On May 14, the Federal Reserve Board, the Office of the Comptroller of the Currency, and the Federal Deposit Insurance Corporation issued guidance on stress tests for banks with more than $10 billion in total consolidated assets. The final guidance provides, in a manner largely consistent with the proposed guidance, principles for banks to follow when conducting stress tests, including: (i) a stress testing framework, (ii) general stress testing principles, (iii) stress testing approaches and applications, (iv) the importance of stress testing in assessing the adequacy of capital and liquidity, and (v) the need for internal governance and controls over the stress testing framework. The regulators amended the final guidance to clarify certain issues raised during the comment period, including changes to (i) incorporate an additional principle for stress testing, (ii) clarify application of the guidance to U.S. branches and agencies of foreign banking organizations, (iii) clarify the role of a bank’s liabilities and operational risk in conducting a stress test, (iv) explain that senior management should have the primary responsibility for stress testing implementation and technical design, and (v) clarify that a banking organization’s minimum annual review and assessment should ensure that stress testing coverage is comprehensive, tests are relevant and current, methodologies are sound, and results are properly considered. In a separate announcement, the banking regulators explicitly addressed concerns raised by community bankers by explaining that community banks are neither required nor expected to conduct the stress tests described above. However, the statement stresses that all banking organizations, regardless of size, should have the capacity to analyze the potential impact of adverse outcomes on their financial condition.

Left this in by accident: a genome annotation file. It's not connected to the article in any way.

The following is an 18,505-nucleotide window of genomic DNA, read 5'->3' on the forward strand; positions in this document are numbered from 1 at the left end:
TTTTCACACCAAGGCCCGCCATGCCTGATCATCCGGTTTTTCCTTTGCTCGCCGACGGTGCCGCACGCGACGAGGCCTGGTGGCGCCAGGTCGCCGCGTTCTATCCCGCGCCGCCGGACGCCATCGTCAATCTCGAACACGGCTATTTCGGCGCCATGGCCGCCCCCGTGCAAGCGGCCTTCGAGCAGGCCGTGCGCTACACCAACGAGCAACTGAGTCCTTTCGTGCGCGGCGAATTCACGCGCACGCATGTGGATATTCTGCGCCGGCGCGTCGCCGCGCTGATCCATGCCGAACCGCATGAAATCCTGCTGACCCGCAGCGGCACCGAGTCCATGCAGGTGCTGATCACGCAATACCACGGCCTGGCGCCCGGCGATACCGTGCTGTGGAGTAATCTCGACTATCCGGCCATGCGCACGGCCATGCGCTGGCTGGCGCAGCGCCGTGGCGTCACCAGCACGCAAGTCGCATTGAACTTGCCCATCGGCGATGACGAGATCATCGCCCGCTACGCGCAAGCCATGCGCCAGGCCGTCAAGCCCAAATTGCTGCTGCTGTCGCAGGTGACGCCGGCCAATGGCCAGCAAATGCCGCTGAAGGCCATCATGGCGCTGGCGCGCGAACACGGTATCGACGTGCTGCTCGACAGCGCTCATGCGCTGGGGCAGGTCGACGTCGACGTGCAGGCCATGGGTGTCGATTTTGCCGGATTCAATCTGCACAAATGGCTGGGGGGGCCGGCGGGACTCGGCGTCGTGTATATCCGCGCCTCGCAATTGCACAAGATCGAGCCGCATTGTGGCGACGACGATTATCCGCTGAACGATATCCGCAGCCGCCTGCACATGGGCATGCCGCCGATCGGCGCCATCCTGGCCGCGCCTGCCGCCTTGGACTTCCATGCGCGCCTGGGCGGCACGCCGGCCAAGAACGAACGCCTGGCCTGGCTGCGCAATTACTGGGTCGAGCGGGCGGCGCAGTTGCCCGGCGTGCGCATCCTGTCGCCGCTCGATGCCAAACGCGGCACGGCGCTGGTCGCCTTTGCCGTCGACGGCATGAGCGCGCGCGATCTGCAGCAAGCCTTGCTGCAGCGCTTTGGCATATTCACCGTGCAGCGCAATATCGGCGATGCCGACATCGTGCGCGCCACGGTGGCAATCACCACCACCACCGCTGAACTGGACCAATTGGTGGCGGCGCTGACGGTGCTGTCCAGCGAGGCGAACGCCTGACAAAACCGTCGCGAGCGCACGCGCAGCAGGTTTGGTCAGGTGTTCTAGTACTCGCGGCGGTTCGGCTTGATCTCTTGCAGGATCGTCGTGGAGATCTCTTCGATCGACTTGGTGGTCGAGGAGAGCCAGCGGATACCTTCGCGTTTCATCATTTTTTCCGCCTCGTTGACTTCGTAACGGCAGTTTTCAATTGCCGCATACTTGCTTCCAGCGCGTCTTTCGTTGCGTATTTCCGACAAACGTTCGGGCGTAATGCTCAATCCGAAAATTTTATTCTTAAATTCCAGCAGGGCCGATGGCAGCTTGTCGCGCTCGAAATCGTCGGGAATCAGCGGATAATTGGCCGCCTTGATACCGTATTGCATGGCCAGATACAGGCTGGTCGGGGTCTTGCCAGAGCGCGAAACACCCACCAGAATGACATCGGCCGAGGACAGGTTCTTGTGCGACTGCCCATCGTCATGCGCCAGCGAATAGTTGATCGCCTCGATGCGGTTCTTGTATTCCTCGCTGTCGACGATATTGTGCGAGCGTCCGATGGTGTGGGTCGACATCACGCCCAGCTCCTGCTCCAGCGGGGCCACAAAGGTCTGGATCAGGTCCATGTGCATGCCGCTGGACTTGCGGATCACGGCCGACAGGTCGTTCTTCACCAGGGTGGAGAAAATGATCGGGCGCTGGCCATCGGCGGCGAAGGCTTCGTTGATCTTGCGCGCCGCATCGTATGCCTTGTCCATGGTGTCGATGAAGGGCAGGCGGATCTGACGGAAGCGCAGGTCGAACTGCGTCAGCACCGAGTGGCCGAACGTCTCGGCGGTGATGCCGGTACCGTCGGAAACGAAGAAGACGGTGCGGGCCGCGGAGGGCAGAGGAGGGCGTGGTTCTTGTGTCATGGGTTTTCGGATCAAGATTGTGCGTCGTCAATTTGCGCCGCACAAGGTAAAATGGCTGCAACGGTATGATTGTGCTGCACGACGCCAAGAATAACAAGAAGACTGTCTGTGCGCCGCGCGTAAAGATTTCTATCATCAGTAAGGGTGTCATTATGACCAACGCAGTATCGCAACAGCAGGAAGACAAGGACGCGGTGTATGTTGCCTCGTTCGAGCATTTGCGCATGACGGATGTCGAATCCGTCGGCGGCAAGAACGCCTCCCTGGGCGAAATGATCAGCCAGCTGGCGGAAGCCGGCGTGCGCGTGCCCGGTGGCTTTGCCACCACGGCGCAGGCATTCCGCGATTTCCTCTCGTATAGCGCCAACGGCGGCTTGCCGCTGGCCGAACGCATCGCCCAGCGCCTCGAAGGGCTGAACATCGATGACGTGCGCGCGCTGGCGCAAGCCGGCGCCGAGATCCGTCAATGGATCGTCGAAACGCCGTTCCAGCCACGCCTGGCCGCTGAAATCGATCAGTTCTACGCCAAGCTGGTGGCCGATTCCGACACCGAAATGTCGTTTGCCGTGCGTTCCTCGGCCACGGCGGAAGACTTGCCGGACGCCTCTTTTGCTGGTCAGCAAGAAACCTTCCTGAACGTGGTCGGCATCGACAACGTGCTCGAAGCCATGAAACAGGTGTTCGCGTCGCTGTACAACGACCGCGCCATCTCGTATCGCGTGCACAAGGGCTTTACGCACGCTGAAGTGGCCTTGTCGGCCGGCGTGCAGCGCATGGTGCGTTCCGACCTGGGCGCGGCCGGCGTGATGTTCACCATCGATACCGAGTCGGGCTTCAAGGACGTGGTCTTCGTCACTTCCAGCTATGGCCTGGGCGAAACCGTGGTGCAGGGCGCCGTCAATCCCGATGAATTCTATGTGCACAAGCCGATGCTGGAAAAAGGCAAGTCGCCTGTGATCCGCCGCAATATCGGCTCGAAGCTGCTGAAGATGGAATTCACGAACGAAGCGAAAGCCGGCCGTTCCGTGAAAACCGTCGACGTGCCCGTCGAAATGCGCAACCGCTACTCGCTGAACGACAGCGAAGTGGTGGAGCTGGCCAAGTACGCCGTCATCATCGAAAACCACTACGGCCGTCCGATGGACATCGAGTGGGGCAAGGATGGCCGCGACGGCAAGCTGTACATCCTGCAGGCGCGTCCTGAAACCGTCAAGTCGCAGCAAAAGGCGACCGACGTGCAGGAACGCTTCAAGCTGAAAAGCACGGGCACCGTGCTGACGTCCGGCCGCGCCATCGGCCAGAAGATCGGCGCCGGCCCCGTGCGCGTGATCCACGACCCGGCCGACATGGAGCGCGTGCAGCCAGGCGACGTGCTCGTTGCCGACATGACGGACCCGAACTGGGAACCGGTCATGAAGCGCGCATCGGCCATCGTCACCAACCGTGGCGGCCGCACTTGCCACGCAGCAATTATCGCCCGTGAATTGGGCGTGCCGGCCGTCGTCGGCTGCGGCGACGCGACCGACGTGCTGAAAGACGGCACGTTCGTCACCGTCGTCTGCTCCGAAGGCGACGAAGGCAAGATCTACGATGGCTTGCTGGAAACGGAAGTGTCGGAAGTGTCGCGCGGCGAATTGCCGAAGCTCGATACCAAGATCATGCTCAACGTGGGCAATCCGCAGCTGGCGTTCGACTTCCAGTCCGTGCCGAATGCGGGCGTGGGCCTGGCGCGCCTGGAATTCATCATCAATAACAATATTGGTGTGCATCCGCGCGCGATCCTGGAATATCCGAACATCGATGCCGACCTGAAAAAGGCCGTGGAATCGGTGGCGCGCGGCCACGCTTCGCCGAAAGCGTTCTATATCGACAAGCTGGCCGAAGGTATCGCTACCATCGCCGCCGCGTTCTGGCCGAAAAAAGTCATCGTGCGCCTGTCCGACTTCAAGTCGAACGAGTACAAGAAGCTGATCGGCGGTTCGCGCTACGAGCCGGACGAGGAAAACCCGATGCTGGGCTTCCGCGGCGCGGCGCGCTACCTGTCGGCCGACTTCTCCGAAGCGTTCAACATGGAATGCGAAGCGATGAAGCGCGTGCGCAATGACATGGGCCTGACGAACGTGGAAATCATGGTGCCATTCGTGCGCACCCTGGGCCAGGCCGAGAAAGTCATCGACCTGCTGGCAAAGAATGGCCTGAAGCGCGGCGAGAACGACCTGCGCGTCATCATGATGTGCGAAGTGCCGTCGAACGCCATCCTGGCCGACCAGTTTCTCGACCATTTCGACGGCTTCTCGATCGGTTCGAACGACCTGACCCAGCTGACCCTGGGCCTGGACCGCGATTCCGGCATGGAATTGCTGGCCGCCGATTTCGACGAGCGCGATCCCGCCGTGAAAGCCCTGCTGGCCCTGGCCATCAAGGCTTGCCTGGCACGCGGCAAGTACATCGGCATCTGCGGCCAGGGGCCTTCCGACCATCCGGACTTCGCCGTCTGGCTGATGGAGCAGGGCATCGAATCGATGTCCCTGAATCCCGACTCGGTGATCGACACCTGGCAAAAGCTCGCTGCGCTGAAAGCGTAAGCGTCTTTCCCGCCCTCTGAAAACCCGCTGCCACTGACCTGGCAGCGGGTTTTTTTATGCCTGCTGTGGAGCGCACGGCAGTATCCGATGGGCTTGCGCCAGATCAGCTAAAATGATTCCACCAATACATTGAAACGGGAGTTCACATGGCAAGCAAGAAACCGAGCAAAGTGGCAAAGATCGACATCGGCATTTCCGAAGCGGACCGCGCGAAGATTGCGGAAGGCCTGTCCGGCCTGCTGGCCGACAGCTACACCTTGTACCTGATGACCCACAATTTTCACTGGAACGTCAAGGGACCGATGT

FDIC Dodd-Frank OCC Bank Compliance

    Share page with AddThis
  • UK Upper Tribunal Finds Bank Executive's Compliance Actions Reasonable, Overturns FSA Decision

    Federal Issues

    Recently, the United Kingdom’s Upper Tribunal overturned a decision of the Financial Services Authority (FSA) that held a top bank executive liable for failure to take reasonable steps to adequately address certain regulatory compliance problems. Specifically, the FSA charged that the executive failed to take reasonable steps to identify and remediate serious flaws in the design and operational effectiveness of the firm’s governance and risk management frameworks and was too slow to initiate a comprehensive review of systems and controls across the business, which should have been conducted when he was appointed to lead the firm. The executive challenged the FSA penalty, arguing that his actions to investigate every specific compliance issue that arose and remedy problems in accordance with a defined plan were sufficient and reasonable and that he had undertaken efforts to strengthen his company’s compliance monitoring team. The Upper Tribunal agreed, holding that the FSA’s expectation that the executive institute a broad overhaul at an earlier date was beyond the bounds of reasonableness. The Upper Tribunal also noted that the majority of the compliance failures originated in one division, that the firm was addressing those issues, and that no one within that or other departments of the firm, nor anyone from the FSA, had ever suggested to the executive a need for a more comprehensive review. The Upper Tribunal directed the FSA to take no action against the executive.

    Financial Services Authority Bank Compliance

    Share page with AddThis

Pages

Upcoming Events